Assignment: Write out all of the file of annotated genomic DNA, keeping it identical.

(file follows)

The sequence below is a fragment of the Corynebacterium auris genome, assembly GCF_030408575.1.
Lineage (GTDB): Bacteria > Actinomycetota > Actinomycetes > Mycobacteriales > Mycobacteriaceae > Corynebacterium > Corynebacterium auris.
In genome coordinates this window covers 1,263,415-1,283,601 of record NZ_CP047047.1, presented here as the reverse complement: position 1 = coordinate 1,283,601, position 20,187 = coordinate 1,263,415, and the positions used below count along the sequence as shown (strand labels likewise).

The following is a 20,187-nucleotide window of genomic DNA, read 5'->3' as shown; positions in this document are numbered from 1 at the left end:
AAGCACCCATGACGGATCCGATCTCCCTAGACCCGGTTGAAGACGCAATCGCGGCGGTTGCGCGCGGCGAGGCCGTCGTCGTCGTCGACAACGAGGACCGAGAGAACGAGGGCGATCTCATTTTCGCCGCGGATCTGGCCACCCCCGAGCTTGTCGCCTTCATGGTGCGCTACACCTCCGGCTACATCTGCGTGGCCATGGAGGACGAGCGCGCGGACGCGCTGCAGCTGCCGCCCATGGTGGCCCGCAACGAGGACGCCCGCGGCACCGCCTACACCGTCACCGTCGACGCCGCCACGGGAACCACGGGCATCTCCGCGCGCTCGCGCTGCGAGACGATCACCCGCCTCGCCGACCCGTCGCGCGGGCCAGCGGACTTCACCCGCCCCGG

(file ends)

The sequence below is a fragment of the Corynebacterium auris genome, assembly GCF_030408575.1.
Lineage (GTDB): Bacteria > Actinomycetota > Actinomycetes > Mycobacteriales > Mycobacteriaceae > Corynebacterium > Corynebacterium auris.
In genome coordinates this window covers 1,263,415-1,283,601 of record NZ_CP047047.1, presented here as the reverse complement: position 1 = coordinate 1,283,601, position 20,187 = coordinate 1,263,415, and the positions used below count along the sequence as shown (strand labels likewise).

The following is a 20,187-nucleotide window of genomic DNA, read 5'->3' as shown; positions in this document are numbered from 1 at the left end:
AAGCACCCATGACGGATCCGATCTCCCTAGACCCGGTTGAAGACGCAATCGCGGCGGTTGCGCGCGGCGAGGCCGTCGTCGTCGTCGACAACGAGGACCGAGAGAACGAGGGCGATCTCATTTTCGCCGCGGATCTGGCCACCCCCGAGCTTGTCGCCTTCATGGTGCGCTACACCTCCGGCTACATCTGCGTGGCCATGGAGGACGAGCGCGCGGACGCGCTGCAGCTGCCGCCCATGGTGGCCCGCAACGAGGACGCCCGCGGCACCGCCTACACCGTCACCGTCGACGCCGCCACGGGAACCACGGGCATCTCCGCGCGCTCGCGCTGCGAGACGATCACCCGCCTCGCCGACCCGTCGCGCGGGCCAGCGGACTTCACCCGCCCCGG